It’s been three years since Marin Community Court started helping homeless and financially strapped residents deal with their outstanding citations, and the program has grown to include a list of more than a thousand participants.
A collaboration among Legal Aid of Marin, the St. Vincent de Paul Society of Marin County and Marin County Superior Court, the community court set up shop in the St. Vincent de Paul Society free dining room in San Rafael in April 2011, hoping to help about 30 people each month. That number has surged to 50 people a month within the last year, with 80 to 100 people a month asking to participate.
“It’s so popular that the demand is higher than what we can actually help with each month,” said Legal Aid of Marin attorney Maura Prendiville, who helped found the program.
The court, held on the second Tuesday of each month, is presided over by Judge Beverly Wood, who hears noncriminal cases ranging from unpaid vehicle registrations to tickets for sleeping or urinating outside. In exchange for voiding unpaid fines and tickets, Wood gives sentences such as community service hours or attending parenting classes.
“We do it by having them give back to the community or doing something that’s tailored to them to help improve their situation,” Wood said.
Prendiville said the experience is less intimidating than going to a courtroom, and the sentences are meant to help, not harm, participants.
“They may be required to go meet with a caseworker at a social services agency or they may do a job hunting log,” Prendiville said.
When Marin resident Terry Cates received a traffic ticket in December, he had no idea he’d eventually end up attending Marin Community Court — twice. His $300 ticket grew to $600 when he forgot to pay it off, and he couldn’t afford the bill.
“In the meantime, I lost my job and my home,” Cates said. “Everything went to hell.”
Though still homeless, Cates is doing what he can to get back on his feet. On Tuesday he asked Wood, who agreed, to extend his deadline for completing 10 hours of community service as he’s also taking multiple classes through the county’s Children and Family Services department in an effort to see his children more.
“I didn’t finish all of my hours,” Cates said. “She’s very reasonable.”
Wood was also able Tuesday to resolve a legal matter for Mary Elizabeth Davis of Marin City that has her on track to obtain a driver’s license again.
When Davis was stopped recently by the sheriff’s department for having an expired registration and not having proof of insurance on hand, she received a $350 ticket. Before she was able to pay the ticket, she traveled to Hawaii to help her daughter through a difficult pregnancy.
When she came back, the ticket had been submitted to a collection’s agency and had increased to $1,600.
“I’m a single mom and grandmother on disability,” Davis said. “I live on a very tight budget.”
Unable to pay the fine, Davis made a deal with Wood to complete 20 hours of community service and obtain car insurance. Even though she’s done with her sentence, Davis said she plans to continue her community service work.
“It makes so much more sense to do community service hours because I know there’s a lot of other people like me who can’t afford the tickets,” Davis said. “When I do get my license back, it’ll be golden.”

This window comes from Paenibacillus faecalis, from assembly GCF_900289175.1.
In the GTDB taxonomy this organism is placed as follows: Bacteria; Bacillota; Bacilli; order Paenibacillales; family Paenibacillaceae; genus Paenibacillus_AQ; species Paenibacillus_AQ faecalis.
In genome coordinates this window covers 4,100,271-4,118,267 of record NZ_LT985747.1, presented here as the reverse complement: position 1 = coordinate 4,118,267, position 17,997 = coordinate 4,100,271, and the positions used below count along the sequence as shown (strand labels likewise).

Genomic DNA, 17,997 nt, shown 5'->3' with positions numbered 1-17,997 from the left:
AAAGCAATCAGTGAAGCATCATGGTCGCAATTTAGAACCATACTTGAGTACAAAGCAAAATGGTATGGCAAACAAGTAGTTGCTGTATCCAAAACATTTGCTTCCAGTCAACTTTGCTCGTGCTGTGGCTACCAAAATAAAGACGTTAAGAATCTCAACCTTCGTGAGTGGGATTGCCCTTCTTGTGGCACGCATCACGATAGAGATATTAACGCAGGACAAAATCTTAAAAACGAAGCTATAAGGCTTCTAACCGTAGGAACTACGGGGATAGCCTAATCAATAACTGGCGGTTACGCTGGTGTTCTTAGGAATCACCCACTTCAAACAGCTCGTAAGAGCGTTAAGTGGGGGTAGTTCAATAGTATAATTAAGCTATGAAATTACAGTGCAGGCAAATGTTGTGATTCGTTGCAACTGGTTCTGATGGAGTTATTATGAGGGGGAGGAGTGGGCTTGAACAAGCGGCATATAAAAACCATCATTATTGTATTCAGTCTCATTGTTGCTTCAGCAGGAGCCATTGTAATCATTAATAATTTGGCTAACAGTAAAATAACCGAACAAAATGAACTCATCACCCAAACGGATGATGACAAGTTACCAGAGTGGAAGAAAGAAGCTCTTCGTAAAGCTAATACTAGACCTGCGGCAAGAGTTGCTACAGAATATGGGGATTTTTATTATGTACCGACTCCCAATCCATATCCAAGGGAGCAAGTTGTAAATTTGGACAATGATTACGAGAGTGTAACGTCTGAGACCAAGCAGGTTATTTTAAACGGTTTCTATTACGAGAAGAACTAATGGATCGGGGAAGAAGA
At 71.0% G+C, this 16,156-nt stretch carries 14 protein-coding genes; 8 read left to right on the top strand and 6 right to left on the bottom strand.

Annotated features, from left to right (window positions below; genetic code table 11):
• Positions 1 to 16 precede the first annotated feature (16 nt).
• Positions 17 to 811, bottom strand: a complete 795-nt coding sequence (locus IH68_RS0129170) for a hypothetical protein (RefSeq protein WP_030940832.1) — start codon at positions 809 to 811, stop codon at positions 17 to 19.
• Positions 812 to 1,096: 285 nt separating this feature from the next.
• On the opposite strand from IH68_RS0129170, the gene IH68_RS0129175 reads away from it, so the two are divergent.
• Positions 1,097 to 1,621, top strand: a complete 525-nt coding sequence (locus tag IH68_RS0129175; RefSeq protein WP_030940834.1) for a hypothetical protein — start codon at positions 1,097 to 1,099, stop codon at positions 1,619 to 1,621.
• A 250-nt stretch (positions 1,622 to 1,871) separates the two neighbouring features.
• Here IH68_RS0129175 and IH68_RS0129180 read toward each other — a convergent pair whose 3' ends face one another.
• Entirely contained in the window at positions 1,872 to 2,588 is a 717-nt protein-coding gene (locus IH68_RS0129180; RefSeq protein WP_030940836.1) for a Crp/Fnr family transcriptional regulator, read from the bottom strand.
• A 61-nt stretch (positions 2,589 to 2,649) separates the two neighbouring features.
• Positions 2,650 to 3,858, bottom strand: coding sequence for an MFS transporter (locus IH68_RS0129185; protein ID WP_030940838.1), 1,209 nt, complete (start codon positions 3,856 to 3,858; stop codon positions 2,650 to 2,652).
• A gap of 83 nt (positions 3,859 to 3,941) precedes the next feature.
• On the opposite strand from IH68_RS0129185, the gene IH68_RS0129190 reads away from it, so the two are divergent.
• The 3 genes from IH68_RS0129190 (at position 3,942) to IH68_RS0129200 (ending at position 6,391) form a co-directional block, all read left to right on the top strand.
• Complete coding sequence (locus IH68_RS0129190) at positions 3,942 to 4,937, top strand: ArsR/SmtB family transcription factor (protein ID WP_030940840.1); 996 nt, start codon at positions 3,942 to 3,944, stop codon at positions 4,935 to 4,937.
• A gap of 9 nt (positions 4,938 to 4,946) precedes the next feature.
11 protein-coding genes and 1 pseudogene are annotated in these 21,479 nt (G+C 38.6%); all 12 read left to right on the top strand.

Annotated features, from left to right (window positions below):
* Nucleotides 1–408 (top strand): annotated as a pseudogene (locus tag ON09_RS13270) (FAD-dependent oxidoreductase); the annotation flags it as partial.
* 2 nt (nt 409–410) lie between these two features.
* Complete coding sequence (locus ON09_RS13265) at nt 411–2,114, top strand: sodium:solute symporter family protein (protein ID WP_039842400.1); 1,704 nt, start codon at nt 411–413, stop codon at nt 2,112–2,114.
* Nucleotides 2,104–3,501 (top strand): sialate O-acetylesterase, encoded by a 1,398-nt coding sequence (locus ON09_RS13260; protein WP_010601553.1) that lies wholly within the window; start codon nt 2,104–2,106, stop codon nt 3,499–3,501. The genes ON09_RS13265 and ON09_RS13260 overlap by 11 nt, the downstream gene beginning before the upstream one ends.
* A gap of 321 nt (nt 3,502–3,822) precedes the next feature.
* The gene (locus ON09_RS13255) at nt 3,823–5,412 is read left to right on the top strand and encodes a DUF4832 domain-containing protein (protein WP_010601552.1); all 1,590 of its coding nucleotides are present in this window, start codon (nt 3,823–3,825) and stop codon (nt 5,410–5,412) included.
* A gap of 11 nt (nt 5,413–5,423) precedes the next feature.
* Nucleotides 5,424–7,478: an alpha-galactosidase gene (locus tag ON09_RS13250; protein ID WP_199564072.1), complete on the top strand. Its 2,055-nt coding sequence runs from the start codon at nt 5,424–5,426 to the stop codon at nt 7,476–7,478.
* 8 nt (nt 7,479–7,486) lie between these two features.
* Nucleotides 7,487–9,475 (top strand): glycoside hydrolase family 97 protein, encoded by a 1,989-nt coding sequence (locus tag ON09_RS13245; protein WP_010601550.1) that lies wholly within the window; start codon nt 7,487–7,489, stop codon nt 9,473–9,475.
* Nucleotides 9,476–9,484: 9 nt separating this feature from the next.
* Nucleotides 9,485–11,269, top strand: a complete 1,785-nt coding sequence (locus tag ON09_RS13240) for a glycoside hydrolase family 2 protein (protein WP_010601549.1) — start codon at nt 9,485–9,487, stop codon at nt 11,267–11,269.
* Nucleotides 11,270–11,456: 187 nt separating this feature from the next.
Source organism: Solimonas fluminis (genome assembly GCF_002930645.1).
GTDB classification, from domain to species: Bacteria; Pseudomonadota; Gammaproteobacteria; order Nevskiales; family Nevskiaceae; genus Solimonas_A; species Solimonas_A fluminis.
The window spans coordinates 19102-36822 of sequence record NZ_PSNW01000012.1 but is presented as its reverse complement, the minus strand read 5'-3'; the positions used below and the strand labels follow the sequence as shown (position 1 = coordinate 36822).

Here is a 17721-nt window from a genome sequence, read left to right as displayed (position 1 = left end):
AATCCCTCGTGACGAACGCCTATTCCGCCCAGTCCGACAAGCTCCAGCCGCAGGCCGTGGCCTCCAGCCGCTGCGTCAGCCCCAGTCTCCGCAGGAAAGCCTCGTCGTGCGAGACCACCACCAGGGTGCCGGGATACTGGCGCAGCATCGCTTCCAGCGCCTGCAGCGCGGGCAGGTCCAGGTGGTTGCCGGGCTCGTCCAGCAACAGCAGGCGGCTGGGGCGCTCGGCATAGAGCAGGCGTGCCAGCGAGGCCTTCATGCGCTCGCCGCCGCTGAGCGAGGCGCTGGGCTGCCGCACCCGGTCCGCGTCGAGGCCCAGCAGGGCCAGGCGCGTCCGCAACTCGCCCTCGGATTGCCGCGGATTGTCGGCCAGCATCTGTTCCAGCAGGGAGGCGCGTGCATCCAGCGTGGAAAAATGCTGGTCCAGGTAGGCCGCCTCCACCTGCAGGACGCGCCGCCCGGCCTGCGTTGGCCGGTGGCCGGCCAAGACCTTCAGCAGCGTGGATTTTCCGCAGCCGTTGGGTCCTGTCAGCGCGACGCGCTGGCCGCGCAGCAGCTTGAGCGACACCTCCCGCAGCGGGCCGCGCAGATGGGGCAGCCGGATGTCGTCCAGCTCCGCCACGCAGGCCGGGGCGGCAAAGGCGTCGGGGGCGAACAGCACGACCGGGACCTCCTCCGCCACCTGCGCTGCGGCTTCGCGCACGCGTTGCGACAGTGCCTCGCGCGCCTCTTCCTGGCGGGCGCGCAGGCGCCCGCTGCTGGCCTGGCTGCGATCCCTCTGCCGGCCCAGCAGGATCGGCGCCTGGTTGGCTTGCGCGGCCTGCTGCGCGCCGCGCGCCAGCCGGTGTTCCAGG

Before starting the community court, Prendiville said she was already holding office hours at St. Vincent’s twice a month to help clients with legal issues. She got the idea to start the program after contacting officials in Humboldt County, where there is a homeless court, to help a client resolve a ticket for sleeping outside. With the help of Cris Jones, a volunteer director at St. Vincent’s, and Wood, the program took flight.
Paul Cohen, executive director of Legal Aid of Marin, said the court program has been a labor of love, involving volunteer attorneys, a volunteer court clerk and a volunteer bailiff. He said last year was the first year the program received stable funding from the Peter E. Haas Jr. Family Fund, which gives grants in support of the mission of the Marin Community Foundation.
Cohen said funds that were traditionally given to Legal Aid of Marin were redirected specifically to the court. Though the court has a part-time worker overseeing the program, Cohen said they’d like to be able to make that a full-time position.
In addition to applying for grants, Cohen has dabbled in online crowd-funding campaigns to support the program. A monthlong campaign asking people to support the court ends Sunday, but an anonymous donor has pledged to match all donations made to the court through Legal Aid of Marin through June. As of Tuesday evening, the site had raised $3,280 of its $15,000 goal.
“I learned about crowd-funding from my daughter’s boyfriend,” Cohen said. “I tried it for an affordable housing campaign, but this one has been more successful.”
Though the court is currently at capacity and can’t handle much more expansion, Wood said she hopes the program will be adopted in other communities.
“I’d love to see this expanded to other counties in the state,” Wood said.
How to help
- To donate to the Marin Community Court program’s online campaign, visit www.indiegogo.com/projects/marin-cares through Sunday. Donations made to the program through June will be matched by an anonymous donor.
- Donations can also be made to the program through Legal Aid of Marin, 30 North San Pedro Road, Suite 220, San Rafael, CA 94903.